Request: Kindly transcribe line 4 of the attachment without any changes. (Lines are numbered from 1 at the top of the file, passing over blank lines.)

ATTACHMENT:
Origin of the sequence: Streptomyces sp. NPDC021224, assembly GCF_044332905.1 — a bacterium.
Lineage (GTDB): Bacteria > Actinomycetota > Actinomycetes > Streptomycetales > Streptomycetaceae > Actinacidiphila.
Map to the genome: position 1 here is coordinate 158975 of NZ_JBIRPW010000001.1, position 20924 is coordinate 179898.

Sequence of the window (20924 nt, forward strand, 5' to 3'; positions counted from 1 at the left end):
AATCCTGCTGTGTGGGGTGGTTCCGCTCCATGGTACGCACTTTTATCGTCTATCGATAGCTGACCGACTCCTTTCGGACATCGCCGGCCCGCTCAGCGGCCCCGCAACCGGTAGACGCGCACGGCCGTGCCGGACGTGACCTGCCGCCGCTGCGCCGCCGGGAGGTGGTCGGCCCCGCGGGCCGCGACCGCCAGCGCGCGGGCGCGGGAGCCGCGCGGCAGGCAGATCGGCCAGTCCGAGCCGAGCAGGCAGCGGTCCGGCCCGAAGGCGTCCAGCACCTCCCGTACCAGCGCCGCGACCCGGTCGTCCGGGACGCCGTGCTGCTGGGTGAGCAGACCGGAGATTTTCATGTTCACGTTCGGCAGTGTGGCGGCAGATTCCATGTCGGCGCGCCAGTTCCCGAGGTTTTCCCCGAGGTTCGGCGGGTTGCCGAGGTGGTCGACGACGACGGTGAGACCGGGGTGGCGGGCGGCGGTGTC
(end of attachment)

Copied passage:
Sequence of the window (20924 nt, forward strand, 5' to 3'; positions counted from 1 at the left end):